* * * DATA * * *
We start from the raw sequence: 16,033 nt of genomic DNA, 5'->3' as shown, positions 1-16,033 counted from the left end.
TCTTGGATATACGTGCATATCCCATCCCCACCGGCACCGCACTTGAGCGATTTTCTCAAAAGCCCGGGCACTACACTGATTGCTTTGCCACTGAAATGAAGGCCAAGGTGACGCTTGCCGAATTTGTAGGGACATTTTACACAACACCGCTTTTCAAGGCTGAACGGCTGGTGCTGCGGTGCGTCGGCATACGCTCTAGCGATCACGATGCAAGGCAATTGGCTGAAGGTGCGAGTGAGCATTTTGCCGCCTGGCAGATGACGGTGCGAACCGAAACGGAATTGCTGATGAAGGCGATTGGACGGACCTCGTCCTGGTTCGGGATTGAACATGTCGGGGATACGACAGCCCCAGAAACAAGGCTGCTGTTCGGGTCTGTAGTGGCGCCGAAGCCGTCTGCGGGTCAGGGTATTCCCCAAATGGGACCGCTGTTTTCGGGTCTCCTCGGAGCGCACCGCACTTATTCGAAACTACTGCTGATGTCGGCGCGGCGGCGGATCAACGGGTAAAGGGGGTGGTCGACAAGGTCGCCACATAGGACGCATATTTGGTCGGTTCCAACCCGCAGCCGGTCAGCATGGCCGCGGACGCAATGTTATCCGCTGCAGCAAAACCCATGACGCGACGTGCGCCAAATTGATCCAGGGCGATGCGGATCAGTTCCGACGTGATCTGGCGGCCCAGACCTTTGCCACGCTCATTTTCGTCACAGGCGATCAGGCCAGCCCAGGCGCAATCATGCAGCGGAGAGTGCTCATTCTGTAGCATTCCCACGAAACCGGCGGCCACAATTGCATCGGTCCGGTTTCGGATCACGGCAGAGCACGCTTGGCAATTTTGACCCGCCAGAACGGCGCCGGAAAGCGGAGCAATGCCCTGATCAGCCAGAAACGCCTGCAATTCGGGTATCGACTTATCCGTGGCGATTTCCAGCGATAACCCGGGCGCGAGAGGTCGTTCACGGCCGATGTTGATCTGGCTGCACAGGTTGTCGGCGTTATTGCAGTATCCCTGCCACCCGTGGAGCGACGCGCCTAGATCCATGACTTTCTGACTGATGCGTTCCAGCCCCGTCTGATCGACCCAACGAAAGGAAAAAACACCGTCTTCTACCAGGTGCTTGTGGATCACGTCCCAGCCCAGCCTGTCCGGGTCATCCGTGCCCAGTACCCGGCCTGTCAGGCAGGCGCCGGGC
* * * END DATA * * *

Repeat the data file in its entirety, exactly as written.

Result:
We start from the raw sequence: 16,033 nt of genomic DNA, 5'->3' as shown, positions 1-16,033 counted from the left end.
TCTTGGATATACGTGCATATCCCATCCCCACCGGCACCGCACTTGAGCGATTTTCTCAAAAGCCCGGGCACTACACTGATTGCTTTGCCACTGAAATGAAGGCCAAGGTGACGCTTGCCGAATTTGTAGGGACATTTTACACAACACCGCTTTTCAAGGCTGAACGGCTGGTGCTGCGGTGCGTCGGCATACGCTCTAGCGATCACGATGCAAGGCAATTGGCTGAAGGTGCGAGTGAGCATTTTGCCGCCTGGCAGATGACGGTGCGAACCGAAACGGAATTGCTGATGAAGGCGATTGGACGGACCTCGTCCTGGTTCGGGATTGAACATGTCGGGGATACGACAGCCCCAGAAACAAGGCTGCTGTTCGGGTCTGTAGTGGCGCCGAAGCCGTCTGCGGGTCAGGGTATTCCCCAAATGGGACCGCTGTTTTCGGGTCTCCTCGGAGCGCACCGCACTTATTCGAAACTACTGCTGATGTCGGCGCGGCGGCGGATCAACGGGTAAAGGGGGTGGTCGACAAGGTCGCCACATAGGACGCATATTTGGTCGGTTCCAACCCGCAGCCGGTCAGCATGGCCGCGGACGCAATGTTATCCGCTGCAGCAAAACCCATGACGCGACGTGCGCCAAATTGATCCAGGGCGATGCGGATCAGTTCCGACGTGATCTGGCGGCCCAGACCTTTGCCACGCTCATTTTCGTCACAGGCGATCAGGCCAGCCCAGGCGCAATCATGCAGCGGAGAGTGCTCATTCTGTAGCATTCCCACGAAACCGGCGGCCACAATTGCATCGGTCCGGTTTCGGATCACGGCAGAGCACGCTTGGCAATTTTGACCCGCCAGAACGGCGCCGGAAAGCGGAGCAATGCCCTGATCAGCCAGAAACGCCTGCAATTCGGGTATCGACTTATCCGTGGCGATTTCCAGCGATAACCCGGGCGCGAGAGGTCGTTCACGGCCGATGTTGATCTGGCTGCACAGGTTGTCGGCGTTATTGCAGTATCCCTGCCACCCGTGGAGCGACGCGCCTAGATCCATGACTTTCTGACTGATGCGTTCCAGCCCCGTCTGATCGACCCAACGAAAGGAAAAAACACCGTCTTCTACCAGGTGCTTGTGGATCACGTCCCAGCCCAGCCTGTCCGGGTCATCCGTGCCCAGTACCCGGCCTGTCAGGCAGGCGCCGGGC